Ex-coach charged in hazing avoids trial
Judge accepts plea agreement
By Alex Bridges
WOODSTOCK — A former Shenandoah County teacher charged in a student-related hazing incident avoided trial Tuesday by striking a deal with prosecutors.
Nicholas R. Greco appeared in Shenandoah County Juvenile and Domestic Relations Court and pleaded no contest to two counts of disorderly conduct. Greco stood charged with hazing, assault and battery by mob and seven counts of contributing to the delinquency of a minor — all misdemeanors.
Judge William H. Logan Jr. accepted the plea agreement reached between Greco’s lawyers and the prosecutor. Greco also has agreed not to teach or coach for four years, his attorney Ian R.D. Williams said outside court.
The agreement reached between Greco’s lawyers and Assistant Commonwealth’s Attorney Louis Campola called for two delinquency charges to be changed to disorderly conduct to which the defendant would plead no contest. The commonwealth’s attorney agreed not to prosecute Greco on the remaining charges of hazing, assault and contributing to the delinquency of a minor.
Under the agreement, Greco will pay $500 of a $1,000 fine on one of his charges. The $1,000 fine on the second charge will be suspended. Greco will serve 24 months of unsupervised probation.
Greco resigned as a teacher at Peter Muehlenburg Middle School in January. He also coached the junior varsity football team at Central High School.
“Here’s what I think [the agreement] did: It brought about a resolution of a situation that had been very traumatic for the school and the students and the community and for him,” Williams said.
The defense attorney pointed out that parties have had to come to court on numerous occasions and three different judges have dealt with the case.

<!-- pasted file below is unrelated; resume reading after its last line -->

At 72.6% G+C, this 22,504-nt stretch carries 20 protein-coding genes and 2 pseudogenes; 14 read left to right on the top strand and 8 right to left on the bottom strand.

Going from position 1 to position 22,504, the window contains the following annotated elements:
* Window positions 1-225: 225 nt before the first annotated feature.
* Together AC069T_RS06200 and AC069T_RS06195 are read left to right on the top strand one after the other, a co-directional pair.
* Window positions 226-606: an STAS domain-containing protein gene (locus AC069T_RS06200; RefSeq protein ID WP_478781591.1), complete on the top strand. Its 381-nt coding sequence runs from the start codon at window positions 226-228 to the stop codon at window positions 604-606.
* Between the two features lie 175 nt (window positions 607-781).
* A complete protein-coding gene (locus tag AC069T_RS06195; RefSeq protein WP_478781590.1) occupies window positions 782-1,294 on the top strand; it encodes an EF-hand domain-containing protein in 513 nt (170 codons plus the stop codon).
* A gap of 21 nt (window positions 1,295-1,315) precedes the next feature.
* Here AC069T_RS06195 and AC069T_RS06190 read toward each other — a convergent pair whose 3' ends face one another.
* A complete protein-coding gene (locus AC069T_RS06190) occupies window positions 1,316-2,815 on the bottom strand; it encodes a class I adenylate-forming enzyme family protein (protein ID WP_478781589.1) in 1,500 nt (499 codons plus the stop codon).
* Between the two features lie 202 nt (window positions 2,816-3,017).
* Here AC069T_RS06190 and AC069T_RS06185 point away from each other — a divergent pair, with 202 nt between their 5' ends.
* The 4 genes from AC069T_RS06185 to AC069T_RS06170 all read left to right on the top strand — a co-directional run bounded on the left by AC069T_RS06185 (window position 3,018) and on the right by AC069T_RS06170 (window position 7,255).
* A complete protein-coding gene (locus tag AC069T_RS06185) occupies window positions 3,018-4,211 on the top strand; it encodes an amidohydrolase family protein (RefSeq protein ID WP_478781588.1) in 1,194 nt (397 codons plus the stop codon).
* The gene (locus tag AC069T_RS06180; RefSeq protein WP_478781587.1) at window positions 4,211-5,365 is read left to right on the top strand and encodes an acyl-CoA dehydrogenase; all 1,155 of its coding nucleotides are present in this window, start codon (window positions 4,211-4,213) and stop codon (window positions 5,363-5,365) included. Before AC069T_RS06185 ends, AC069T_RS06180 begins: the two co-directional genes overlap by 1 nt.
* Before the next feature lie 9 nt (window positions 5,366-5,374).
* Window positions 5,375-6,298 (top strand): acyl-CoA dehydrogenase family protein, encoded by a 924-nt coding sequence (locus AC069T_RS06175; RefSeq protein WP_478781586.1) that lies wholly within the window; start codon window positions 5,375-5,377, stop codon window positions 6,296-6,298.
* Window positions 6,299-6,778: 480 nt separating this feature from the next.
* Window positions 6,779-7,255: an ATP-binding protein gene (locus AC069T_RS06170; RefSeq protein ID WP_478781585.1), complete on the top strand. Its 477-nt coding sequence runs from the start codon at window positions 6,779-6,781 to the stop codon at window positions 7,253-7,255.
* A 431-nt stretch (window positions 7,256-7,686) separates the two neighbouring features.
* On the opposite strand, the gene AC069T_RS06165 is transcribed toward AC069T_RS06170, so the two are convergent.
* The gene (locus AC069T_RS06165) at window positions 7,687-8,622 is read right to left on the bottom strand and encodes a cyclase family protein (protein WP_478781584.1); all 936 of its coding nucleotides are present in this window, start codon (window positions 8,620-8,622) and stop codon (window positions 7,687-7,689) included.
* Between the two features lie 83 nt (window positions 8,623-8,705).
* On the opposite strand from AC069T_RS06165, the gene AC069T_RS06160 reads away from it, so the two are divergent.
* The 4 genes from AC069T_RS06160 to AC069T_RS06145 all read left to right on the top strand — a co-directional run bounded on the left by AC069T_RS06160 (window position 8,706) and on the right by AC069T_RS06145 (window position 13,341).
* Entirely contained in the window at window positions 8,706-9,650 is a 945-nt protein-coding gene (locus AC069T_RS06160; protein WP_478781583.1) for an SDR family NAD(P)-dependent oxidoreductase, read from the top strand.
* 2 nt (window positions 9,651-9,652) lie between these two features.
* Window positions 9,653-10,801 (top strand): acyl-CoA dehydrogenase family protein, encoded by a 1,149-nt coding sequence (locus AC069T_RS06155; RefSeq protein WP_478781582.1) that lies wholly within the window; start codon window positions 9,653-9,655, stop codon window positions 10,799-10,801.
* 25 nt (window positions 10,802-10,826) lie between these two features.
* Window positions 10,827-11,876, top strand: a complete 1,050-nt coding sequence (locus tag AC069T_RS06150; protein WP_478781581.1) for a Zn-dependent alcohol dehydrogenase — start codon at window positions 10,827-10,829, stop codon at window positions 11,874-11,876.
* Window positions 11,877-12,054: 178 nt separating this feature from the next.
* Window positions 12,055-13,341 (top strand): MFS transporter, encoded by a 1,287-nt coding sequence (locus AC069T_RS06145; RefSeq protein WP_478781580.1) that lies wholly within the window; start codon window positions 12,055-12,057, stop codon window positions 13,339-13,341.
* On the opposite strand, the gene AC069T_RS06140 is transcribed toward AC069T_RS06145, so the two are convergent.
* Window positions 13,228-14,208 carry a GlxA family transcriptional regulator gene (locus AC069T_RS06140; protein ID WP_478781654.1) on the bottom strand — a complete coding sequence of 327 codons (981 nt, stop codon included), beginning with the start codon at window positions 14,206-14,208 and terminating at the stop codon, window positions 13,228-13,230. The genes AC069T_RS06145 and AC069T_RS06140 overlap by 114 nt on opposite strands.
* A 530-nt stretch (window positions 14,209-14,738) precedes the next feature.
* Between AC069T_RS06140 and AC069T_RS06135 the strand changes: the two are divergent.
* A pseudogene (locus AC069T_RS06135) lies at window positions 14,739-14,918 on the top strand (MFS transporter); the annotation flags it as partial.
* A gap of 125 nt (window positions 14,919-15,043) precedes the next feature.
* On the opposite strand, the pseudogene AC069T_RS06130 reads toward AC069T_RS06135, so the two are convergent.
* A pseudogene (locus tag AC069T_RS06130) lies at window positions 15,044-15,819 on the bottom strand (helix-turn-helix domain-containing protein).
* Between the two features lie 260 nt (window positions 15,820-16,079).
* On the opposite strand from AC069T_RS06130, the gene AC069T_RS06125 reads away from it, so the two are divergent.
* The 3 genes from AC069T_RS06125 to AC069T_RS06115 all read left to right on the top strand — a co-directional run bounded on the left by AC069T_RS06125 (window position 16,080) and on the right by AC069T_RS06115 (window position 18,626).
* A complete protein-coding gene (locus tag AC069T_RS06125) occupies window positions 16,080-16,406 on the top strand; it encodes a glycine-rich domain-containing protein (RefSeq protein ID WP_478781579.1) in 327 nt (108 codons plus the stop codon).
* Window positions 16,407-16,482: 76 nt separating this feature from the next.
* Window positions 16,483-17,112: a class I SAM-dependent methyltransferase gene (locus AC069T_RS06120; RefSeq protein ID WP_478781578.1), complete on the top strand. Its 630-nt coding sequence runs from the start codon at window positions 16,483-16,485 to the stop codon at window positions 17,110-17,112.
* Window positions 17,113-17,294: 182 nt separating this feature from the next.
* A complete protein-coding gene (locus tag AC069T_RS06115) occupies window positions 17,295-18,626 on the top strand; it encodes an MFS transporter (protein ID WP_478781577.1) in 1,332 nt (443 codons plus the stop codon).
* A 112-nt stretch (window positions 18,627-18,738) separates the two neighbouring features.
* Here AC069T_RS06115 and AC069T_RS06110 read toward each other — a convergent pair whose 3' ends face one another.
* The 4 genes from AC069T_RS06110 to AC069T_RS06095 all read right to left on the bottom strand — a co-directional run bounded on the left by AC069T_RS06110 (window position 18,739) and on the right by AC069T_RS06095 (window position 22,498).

“It was disruptive to these students’ lives and to Mr. Greco’s life and to people that had to deal with it,” Williams said. “I think it’s a suitable arrangement that allows everybody to move forward.”
Authorities accused Greco of inciting at least seven players on Oct 31 to haze a fellow student who had apparently fallen asleep in class. The 13-year-old boy suffered cuts and bruises from the incident, according to authorities. Court documents indicate a similar incident involving a different student athlete occurred about a month earlier.
At Greco’s trial March 20, Campola asked retired Judge Marvin C. Hillsman Jr. to close the proceedings to the public and the media because juveniles were expected to testify. The defense attorneys argued that state law gives their client the right to an open trial. Hillsman denied Campola’s request and the trial proceeded. The first of two teenaged boys identified as victims testified. A second boy was about to testify when Campola indicated his intention to appeal Hillsman’s ruling on his motion. Hillsman stopped the trial to allow the prosecutor to pursue the appeal.
No appeal was filed. The case was continued until after school ended for the year.
“I think the pressure on witnesses was a factor for everybody,” Williams said. “It was disconcerting to the families every time this thing was put off.
“Quite frankly, nobody’s excited about having to come to court really, except lawyers,” Williams added. “These are young people and they’re all kind of friends and you put them in a situation where there’s a lot of pressure and a lot of responsibility and I think it’s a matter that cried out to be resolved and I think it resolved in an appropriate manner.”
Contact staff writer Alex Bridges at 540-465-5137 ext. 125, or email@example.com
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